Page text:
D. The Rehearing
On December 1, a new panel conducted a rehearing on Sledge's suitability and concluded he was not currently suitable for parole for reasons only partly attributable to his postrelease residential plans.
E. The Habeas Proceedings
Sledge petitioned the San Diego County Superior Court for a writ of habeas corpus. The trial court denied the petition. Sledge then petitioned this court for a writ of habeas corpus.
Sledge contends the October 7, 2009, BPH decision must be vacated because the decision was reached in violation of his rights under the procedure that governs parole consideration hearings.*fn2 Sledge asserts the BPH disapproved the panel's determination (1) in violation of the strictures identified in Penal Code*fn3 section 3041 and the BPH's regulations (see Cal. Code Regs., tit. 15, § 2041), (2) without evidentiary support for the decision, and (3) in violation of procedural due process protections.*fn4
A. Applicable Law
Inmates receive parole consideration hearings from panels and, although panel decisions often state that they "grant" parole, this is not technically correct. Instead, panel decisions "are proposed decisions [which] shall be reviewed prior to their effective date." (Cal. Code Regs., tit. 15, § 2041, subd. (a).) Under the statutory scheme, a decision of a panel finding an inmate suitable for parole "shall become final within 120 days of the date of the hearing. During that period, the board may review the panel's decision. The panel's decision shall become final . . . unless the board finds that the panel made an error of law, or that the panel's decision was based on an error of fact, or that new information should be presented to the board, any of which when corrected or considered by the board has a substantial likelihood of resulting in a substantially different decision upon a rehearing. . . ." (§ 3041, subd.(b).)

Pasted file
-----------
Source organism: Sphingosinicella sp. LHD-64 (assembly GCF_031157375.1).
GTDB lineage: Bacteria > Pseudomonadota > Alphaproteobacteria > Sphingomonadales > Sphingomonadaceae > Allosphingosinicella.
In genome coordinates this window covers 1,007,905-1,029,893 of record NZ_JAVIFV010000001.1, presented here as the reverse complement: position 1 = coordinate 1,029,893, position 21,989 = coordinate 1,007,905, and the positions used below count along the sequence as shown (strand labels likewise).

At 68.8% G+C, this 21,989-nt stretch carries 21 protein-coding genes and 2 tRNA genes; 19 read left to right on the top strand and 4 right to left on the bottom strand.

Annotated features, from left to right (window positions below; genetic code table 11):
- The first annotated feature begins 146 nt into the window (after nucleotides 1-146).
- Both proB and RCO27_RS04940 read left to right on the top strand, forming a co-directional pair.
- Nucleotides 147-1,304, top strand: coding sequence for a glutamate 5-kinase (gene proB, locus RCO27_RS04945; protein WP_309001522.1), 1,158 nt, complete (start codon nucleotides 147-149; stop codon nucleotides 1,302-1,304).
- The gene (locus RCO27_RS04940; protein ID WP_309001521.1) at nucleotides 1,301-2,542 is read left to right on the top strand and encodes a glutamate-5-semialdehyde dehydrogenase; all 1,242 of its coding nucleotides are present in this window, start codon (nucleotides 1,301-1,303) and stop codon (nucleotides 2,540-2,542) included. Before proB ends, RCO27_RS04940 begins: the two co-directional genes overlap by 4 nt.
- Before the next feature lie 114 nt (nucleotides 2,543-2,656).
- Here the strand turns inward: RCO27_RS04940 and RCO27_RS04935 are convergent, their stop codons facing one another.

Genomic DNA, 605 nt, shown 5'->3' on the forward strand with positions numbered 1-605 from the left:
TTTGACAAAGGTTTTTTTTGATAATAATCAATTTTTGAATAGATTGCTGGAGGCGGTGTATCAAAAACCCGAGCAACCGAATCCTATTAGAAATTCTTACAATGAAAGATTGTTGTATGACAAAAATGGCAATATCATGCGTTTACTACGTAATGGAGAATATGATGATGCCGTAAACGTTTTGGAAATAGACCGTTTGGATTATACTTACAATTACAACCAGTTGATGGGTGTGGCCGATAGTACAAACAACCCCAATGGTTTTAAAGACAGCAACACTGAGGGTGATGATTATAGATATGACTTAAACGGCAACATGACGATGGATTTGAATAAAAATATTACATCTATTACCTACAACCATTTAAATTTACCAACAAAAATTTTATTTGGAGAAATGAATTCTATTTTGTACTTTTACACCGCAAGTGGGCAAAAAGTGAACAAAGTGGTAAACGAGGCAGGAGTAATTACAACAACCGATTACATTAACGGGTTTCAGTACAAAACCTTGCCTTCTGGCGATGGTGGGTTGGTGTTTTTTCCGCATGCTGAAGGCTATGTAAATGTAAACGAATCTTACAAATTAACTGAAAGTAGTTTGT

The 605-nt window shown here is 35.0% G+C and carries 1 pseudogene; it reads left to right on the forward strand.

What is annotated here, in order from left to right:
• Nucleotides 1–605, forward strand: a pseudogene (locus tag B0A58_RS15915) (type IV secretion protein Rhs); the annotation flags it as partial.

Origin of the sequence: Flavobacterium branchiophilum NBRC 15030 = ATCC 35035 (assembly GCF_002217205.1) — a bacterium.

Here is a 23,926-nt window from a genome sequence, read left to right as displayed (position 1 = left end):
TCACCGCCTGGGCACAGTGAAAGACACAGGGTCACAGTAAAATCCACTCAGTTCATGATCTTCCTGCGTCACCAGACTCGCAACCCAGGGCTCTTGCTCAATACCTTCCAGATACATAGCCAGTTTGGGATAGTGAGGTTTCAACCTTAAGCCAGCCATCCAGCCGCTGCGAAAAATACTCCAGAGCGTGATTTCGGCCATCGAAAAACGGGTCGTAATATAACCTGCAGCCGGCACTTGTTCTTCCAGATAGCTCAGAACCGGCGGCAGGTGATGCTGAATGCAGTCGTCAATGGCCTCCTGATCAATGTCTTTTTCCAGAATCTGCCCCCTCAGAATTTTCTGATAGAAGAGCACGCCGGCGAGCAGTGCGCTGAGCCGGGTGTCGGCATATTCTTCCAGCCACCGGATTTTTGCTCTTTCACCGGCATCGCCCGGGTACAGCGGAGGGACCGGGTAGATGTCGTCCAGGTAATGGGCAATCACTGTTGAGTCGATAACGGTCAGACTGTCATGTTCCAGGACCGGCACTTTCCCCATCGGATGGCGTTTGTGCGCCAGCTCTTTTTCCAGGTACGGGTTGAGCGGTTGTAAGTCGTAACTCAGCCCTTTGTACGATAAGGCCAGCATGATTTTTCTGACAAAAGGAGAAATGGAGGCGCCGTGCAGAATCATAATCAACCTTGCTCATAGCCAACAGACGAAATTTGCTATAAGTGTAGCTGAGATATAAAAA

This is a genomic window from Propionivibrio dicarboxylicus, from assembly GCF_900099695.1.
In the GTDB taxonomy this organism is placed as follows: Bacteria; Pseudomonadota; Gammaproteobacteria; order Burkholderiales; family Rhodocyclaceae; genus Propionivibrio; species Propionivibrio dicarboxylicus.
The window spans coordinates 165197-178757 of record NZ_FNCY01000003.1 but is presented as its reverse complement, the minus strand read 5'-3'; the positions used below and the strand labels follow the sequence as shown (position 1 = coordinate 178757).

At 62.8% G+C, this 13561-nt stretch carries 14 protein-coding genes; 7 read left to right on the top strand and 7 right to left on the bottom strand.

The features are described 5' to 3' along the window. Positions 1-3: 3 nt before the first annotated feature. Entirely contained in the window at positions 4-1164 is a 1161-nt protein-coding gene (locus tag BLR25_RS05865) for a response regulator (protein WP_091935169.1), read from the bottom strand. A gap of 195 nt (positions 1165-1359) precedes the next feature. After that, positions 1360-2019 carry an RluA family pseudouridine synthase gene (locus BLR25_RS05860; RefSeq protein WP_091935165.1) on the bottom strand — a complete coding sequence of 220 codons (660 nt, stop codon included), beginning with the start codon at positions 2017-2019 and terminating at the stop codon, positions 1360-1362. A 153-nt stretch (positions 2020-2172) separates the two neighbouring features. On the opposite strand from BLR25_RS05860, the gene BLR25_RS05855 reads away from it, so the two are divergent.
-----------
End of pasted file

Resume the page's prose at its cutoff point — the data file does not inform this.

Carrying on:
The regulations implementing section 3041 provide that "[p]roposed decisions made at hearings for prisoners serving a sentence of life with the possibility of parole may be reviewed by the chief counsel or a designee. Grants of parole shall be reviewed by the chief counsel or a designee. . . . Within 110 days of the hearing, the chief counsel, or a designee, may: (i) affirm the proposed decision, (ii) order a new hearing, or (iii) modify the proposed decision without a new hearing. No decision shall be modified without a new hearing if the decision would be adverse to the prisoner's interest. If any new information is received by the chief counsel or a designee that is adverse to a life prisoner, the new information will be forwarded to the prisoner and the prisoner's attorney. The prisoner and the attorney will be afforded an opportunity to respond in writing within a reasonable amount of time to the new information. In cases where the chief counsel recommends a modification where the decision is adverse to the prisoner's interest, the matter shall be referred to the full board for en banc review. No proposed decision shall be referred for a new hearing without a majority vote of the board following a public hearing. . . ." (Cal. Code Regs., tit. 15, § 2041, subd. (h), italics added.)